Hansen's boys: Better than the class of 1987?

15:36, Nov 22 2013
All Blacks
OLD AND NEW GUARD: All Blacks skipper Richie McCaw, left, and captain in waiting Kieran Read are both regarded as two of the finest players New Zealand has ever produced.

With the All Blacks on the cusp of a perfect season, Fairfax Media sets out to determine how today's crop compares to New Zealand's only other post-World Cup heroes.

The whiteboard message in London seemed a little extreme, but it did get everyone thinking.

Where do Steve Hansen's All Blacks rate? And how do you even begin such a measurement?

Such is today's run of form they are worthy of an attempt. A win over Ireland tomorrow morning would complete the first perfect season of the professional era.

It would take the overall record since Hansen took the reins to 27 tests, 25 wins, with just one draw. A solitary loss to England last year blots the copybook.

There have, of course, been some great All Black sides in the modern era. The John Hart-coached side of 1996-1997 had the impressive record of played 31, won 28, drew 2, lost 1.

In 1997 they went within a whisker of the perfect season, winning 11 tests before a 26-all draw with England spoiled the party.

They played some incredible rugby and possessed some wonderfully gifted players including Christian Cullen, Jonah Lomu, Tana Umaga, Jeff Wilson, Frank Bunce, Olo Brown, Ian Jones and Josh Kronfeld to name a few.

But those men did not win a World Cup, denied by South Africa under Laurie Mains in 1995.

And so Brian Lochore's 1987 trailblazers have remained the reference point.

Until now.

Graham Henry's class of 2011 broke the cup drought, and under Hansen they have proven it was no flash in the pan.

Richie McCaw and Dan Carter have taken on the God-like dimensions of Michael Jones and Grant Fox and Kieran Read is on his way to eclipsing Buck Shelford and Zinzan Brooke as the finest No 8 to wear the black jersey.

But are Hansen's men as good as the core group that won the inaugural World Cup?

Simply comparing today's side with those who took the field in the 1987 final does not suffice. A longer measure with greater parallels is needed.

Hence we have examined the period that followed.

For the class of '87 it is often forgotten they played on that year.

There was a test against Australia followed by a test-less five-match tour of Japan.

During the 1988 and 1989 seasons the All Blacks would remain unbeaten through 34 matches including 12 tests.

A 19-19 draw with Australia in Brisbane in 1988 would be the only hiccup, one of a number of similarities with the current side.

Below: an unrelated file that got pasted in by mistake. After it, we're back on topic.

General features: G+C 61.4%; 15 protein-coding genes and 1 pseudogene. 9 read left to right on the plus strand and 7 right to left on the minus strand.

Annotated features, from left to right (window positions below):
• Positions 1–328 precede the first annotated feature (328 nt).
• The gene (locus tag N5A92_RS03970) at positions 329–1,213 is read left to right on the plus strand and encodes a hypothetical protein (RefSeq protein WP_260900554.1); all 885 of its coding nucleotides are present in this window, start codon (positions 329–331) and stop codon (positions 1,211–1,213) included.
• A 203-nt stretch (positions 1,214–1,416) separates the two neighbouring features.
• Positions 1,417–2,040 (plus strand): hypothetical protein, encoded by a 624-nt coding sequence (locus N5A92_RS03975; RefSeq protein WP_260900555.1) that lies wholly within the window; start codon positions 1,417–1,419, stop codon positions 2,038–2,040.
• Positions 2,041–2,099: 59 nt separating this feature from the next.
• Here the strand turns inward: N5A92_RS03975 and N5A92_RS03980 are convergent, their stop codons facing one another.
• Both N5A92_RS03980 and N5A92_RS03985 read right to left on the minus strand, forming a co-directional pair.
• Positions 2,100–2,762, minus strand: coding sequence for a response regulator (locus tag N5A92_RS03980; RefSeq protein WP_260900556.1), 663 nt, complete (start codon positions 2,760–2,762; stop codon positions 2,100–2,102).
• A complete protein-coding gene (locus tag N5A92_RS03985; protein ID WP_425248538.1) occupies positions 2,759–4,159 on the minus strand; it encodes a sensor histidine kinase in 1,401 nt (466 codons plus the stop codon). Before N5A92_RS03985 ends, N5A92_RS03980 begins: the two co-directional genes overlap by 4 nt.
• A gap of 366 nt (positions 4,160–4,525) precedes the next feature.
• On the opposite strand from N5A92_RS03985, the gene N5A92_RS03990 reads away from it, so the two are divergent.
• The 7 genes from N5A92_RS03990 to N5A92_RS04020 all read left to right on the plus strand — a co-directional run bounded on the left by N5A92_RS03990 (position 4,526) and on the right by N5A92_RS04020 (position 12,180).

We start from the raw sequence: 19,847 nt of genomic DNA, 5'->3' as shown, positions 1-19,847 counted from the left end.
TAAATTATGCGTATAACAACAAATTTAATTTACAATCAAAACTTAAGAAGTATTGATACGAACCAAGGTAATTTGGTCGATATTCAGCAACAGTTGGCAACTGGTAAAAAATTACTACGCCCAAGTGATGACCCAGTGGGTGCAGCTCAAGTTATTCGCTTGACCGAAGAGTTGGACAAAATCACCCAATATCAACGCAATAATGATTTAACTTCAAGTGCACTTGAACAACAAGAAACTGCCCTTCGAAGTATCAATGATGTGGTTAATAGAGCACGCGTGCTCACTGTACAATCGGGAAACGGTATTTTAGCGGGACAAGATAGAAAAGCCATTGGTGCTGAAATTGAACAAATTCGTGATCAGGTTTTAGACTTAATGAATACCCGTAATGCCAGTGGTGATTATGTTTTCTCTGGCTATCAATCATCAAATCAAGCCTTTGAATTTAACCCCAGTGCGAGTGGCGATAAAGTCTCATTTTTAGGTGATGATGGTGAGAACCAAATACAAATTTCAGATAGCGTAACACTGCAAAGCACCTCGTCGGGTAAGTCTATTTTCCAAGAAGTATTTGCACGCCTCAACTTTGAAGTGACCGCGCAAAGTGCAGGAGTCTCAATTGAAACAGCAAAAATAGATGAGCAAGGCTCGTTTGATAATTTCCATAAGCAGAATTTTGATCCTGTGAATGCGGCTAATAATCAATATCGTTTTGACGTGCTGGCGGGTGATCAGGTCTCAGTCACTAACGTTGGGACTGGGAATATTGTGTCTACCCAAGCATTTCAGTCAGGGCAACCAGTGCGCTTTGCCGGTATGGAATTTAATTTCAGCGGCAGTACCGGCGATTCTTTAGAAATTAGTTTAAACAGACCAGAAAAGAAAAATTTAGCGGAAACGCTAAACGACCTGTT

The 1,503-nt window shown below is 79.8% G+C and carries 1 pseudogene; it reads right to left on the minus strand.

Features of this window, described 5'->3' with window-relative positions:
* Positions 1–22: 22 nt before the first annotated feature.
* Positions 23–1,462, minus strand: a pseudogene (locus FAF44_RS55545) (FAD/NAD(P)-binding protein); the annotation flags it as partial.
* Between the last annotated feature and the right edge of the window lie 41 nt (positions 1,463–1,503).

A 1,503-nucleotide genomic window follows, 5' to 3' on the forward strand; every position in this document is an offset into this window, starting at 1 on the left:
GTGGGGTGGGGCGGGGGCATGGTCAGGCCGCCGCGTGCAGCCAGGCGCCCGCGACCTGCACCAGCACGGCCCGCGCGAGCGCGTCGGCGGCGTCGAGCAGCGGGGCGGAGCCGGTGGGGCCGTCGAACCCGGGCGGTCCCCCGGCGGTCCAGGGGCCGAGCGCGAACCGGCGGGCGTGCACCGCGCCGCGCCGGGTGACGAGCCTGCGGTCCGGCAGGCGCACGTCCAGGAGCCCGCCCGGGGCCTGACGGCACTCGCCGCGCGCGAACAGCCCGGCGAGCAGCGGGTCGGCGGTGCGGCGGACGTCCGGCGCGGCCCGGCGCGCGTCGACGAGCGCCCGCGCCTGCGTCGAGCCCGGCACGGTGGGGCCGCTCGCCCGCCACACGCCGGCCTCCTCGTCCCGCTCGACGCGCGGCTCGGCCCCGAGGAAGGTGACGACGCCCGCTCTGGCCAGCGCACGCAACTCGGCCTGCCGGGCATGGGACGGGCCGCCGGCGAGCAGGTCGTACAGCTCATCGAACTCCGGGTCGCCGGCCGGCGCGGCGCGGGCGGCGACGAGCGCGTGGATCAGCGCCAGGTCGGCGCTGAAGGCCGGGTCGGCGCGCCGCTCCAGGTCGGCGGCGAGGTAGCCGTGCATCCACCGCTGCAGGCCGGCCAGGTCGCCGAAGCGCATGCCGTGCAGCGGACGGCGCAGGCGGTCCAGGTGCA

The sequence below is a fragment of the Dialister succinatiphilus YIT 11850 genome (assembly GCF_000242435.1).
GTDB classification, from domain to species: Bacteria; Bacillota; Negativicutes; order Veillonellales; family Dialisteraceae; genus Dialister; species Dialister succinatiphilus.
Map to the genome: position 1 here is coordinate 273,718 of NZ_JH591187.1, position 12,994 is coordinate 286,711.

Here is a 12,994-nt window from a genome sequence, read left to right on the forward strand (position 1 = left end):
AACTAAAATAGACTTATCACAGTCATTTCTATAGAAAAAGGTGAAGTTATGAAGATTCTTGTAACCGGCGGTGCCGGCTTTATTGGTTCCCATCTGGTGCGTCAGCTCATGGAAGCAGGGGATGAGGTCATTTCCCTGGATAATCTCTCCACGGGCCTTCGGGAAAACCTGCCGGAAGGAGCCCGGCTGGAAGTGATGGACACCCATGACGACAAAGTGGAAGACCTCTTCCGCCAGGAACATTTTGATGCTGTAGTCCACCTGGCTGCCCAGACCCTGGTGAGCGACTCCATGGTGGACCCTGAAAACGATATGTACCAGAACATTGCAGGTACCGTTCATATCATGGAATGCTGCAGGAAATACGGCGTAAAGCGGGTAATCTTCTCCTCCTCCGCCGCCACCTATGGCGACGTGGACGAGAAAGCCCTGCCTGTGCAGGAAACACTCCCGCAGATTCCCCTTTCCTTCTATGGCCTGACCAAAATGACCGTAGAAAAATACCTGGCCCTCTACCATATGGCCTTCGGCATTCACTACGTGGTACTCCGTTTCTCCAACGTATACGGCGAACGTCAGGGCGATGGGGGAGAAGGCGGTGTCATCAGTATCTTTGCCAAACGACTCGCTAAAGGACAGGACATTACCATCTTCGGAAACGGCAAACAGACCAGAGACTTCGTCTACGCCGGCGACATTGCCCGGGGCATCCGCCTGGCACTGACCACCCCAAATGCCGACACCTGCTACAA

Hansen's men also have one draw, 18-18 against the Wallabies in Brisbane last year and will finish their test run against the same opponents, Ireland.

An interesting exercise is to ask what the test side would look like if players from both of those post Cup eras were available for a one-off test?

Like any cross-generation comparison there are obvious complications.

Most obviously, the professional era athlete is a different beast, while the game has changed in a multitude of ways.

And what is the selection criteria?

For the purpose of this exercise we have only considered players who took the field during a match after the respective 1987 and 2011 World Cup finals.

That means Jerome Kaino, Mils Muliaina, Ali Williams and Brad Thorn don't enter the debate, gone before the current two-year run began.

Nor does 1987 captain David Kirk, who playedone test against Australia after the cup final before retiring.

Ditto for wing Craig Green and prop John Drake, whose last test was that famous 29-9 win over France.

There were also players who went on to great things, but only played cameo roles at the time.

Craig Innes, Mathew Ridge, Ian Jones, John Timu, Va'aiga Tuigamala and Walter Little were all on the cusp during the 1988-89 seasons.

Charles Piutau, Steven Luatua and Jeffery Toomaga-Allen may well go onto bigger things.

Fierce debates will ensue. Generations will disagree. Memories will muddle. Let the games begin.

The most contentious selection is no doubt at openside. How on earth do you separate Richie McCaw and Michael Jones?

Simple. You don't. If both of these freaks were available, any right-minded coach would pick them. McCaw would captain the side from the openside, while Jones would wear the No 6 jersey.